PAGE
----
Cerebral pontine infarction is a rare complication of hemorrhagic shock. We report an unconscious 30-year-old woman that was admitted with severe postpartum hemorrhage (PPH). The patient required two surgery to control the bleeding. Focal neurologic deficit was recognized after extubation. Computed tomography (CT) scan showed findings which were consistent with acute right-side pontine infarction. The patient’s symptoms improved with anti-thrombotic therapy and she was discharged on the thirteenth day of hospitalization. A routine stroke rehabilitation program was planned.

Authors: Faisal Muchtar, Syafri Kamsul Arif, Andi Husni Tanra, Hisbullah Amin, Arif Santoso, Mardiah Tahir

Association of fluid balance during first 48 hours and length of mechanical ventilation in pediatric intensive care unit


Background: Prolonged mechanical ventilation can increase mortality and morbidity rate. Study shows that positive fluid balance associated with prolonged mechanical ventilation, longer hospital length of stay, and higher mortality rate in acute lung injury. We conducted this study to show the association of fluid balance and duration of mechanical ventilation in the pediatric intensive care unit.

Methods: This was an analytic observational study in children one month to 18 years old who admitted to Pediatric Intensive Care Unit (PICU) Haji Adam Malik General Hospital Medan during April-November 2019. Fluid balance was recorded during first 48 hours in PICU. Bivariate analysis was done to analyse association of fluid balance and length of mechanical ventilation with logistic regression analysis for the mortality.

Results: One hundred and seventy-one children were included in this study. Positive fluid balance was found in 102 children (59.6%) with length of mechanical ventilation mostly under seven days (64.3%). Chi-square test showed significant association between fluid balance and duration of mechanical ventilation (p<0.001). Univariate logistic regression analysis showed that fluid balance had no significant association with mortality, but Pediatric Logistic Organ Dysfunction-2 (PELOD-2) and Pediatric Index of Mortality 2 (PIM2) had significant association with OR 2.6 (1.6-4.4) and 1.05 (1.02-1.08), respectively. Multivariate model also indicated that PELOD-2>8.5 and PIM2>30% showed significant association with mortality (OR 2.6 [1.6-4.4] and OR 1.05 [1.02-1.08], respectively).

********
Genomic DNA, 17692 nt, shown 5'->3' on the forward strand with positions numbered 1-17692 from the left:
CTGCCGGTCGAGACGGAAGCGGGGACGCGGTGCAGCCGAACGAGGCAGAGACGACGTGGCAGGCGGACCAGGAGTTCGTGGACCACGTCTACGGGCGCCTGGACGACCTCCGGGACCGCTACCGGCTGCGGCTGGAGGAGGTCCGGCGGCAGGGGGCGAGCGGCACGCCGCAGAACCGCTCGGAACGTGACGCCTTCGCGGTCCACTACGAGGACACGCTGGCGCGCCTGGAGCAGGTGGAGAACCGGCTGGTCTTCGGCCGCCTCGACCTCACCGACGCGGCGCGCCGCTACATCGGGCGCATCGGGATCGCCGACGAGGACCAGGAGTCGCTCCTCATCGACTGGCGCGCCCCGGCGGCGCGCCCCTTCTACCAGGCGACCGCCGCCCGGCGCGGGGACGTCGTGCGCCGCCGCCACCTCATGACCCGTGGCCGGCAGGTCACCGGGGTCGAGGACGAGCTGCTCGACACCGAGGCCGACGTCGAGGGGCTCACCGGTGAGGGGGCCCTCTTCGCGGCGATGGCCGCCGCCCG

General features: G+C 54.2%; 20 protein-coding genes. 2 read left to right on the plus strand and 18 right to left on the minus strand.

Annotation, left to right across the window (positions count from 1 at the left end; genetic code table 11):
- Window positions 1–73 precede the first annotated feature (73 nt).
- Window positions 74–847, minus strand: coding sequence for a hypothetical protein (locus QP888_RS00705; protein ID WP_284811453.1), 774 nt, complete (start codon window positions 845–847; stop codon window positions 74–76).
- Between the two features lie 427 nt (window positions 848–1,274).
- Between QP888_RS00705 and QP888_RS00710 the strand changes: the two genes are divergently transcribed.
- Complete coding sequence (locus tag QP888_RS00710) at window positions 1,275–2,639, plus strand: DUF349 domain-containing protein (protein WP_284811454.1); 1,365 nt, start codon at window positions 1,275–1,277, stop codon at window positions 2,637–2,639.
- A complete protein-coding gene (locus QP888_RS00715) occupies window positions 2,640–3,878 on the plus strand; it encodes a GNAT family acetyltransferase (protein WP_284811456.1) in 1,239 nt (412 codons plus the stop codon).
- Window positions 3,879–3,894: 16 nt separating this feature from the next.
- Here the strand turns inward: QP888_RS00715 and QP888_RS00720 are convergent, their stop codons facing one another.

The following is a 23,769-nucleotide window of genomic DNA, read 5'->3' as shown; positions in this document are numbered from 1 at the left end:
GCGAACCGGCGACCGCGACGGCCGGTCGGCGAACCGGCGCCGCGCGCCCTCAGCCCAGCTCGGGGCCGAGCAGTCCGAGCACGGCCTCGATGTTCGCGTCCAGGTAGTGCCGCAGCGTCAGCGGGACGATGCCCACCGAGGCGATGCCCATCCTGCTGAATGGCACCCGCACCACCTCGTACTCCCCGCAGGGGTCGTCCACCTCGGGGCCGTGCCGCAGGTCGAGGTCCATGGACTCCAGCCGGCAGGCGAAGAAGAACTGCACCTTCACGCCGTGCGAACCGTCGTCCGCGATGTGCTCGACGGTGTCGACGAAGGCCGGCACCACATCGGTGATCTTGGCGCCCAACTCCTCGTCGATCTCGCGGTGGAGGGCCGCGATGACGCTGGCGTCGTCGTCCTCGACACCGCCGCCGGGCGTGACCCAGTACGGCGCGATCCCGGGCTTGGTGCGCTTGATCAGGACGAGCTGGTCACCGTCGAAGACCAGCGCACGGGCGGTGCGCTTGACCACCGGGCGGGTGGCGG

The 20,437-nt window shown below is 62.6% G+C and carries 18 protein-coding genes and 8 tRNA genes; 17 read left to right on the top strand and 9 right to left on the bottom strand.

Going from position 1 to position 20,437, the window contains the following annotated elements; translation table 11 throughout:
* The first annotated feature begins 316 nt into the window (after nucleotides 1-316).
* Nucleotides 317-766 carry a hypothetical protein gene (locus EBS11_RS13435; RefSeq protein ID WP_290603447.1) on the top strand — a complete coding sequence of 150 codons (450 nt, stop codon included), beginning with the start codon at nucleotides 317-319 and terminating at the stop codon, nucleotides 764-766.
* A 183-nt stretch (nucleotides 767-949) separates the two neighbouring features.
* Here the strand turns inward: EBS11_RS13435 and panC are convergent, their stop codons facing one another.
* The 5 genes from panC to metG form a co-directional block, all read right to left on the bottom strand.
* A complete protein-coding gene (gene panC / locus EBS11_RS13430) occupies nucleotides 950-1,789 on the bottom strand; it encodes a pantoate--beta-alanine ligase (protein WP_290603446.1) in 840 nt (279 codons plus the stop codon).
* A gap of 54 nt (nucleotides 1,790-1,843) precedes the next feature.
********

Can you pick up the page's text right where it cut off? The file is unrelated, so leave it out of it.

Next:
Conclusion: Fluid balance was associated with length of mechanical ventilation, but no effect on mortality. Multivariate model showed independent association of PELOD-2>8.5 and PIM2>30% with mortality.

Authors: Andriamuri P. Lubis, Aridamuriany D. Lubis

Left ventricular end-diastolic volume index as a predictor of fluid responsiveness in children with shock

Objective: To identify role of left ventricular end-diastolic volume index as predictor of fluid responsiveness in children.
Design: This was a diagnostic study in children with shock in the Emergency Room and Pediatric Intensive Care Unit of Cipto Mangunkusumo Hospital from June to November 2018. The left ventricular end-diastolic volume index measurements were performed using ultrasonic cardiac output monitor and compared to the increase in stroke volume of ≥15% after fluid challenge as fluid responsiveness criteria. Sample categorized into fluid responsive and non-responsive.
Results: Of 40 subjects, 60 fluid challenge samples were obtained. There were 31 and 29 samples in the fluid responsive and non-responsive group, respectively. There was no significant mean difference in left ventricular end-diastolic volume index in the two groups (p=0.161). The area under the receiver operating characteristic (AUROC) of left ventricular end-diastolic volume index was 40.9% with cutoff value of 68.95 ml/m2. The sensitivity and specificity were 45.16% and 44.83%, respectively. At the left ventricular end-diastolic volume index value of 81.10 ml/m2, the specificity was 72.41% with 22.6% sensitivity.
Conclusion: This study cannot prove left ventricular end-diastolic volume index can act as a predictor of fluid responsiveness in children.

Authors: Ahmad Bayu Alfarizi, Antonius Hocky Pudjiadi, Rismala Dewi

On becoming a COVIDologist: An intensivist tale

In late December 2019, I was made aware of a novel coronavirus, which had been identified as the cause of a cluster of pneumonia and acute hypoxemic respiratory failure in Wuhan, China. As we are now aware, this coronavirus disease 2019 (COVID-19) outbreak became a global pandemic. Over the next several months, I read everything I could about this illness, from basic epidemiology to advance diagnostic and therapeutic methods.

By the end of February of 2020, a series of cases were reported in the United States, and large mass gathering events were cancelled. At that time, I knew I was going to be called upon to take care of these patients in a very short period of time.

Authors: Joseph Varon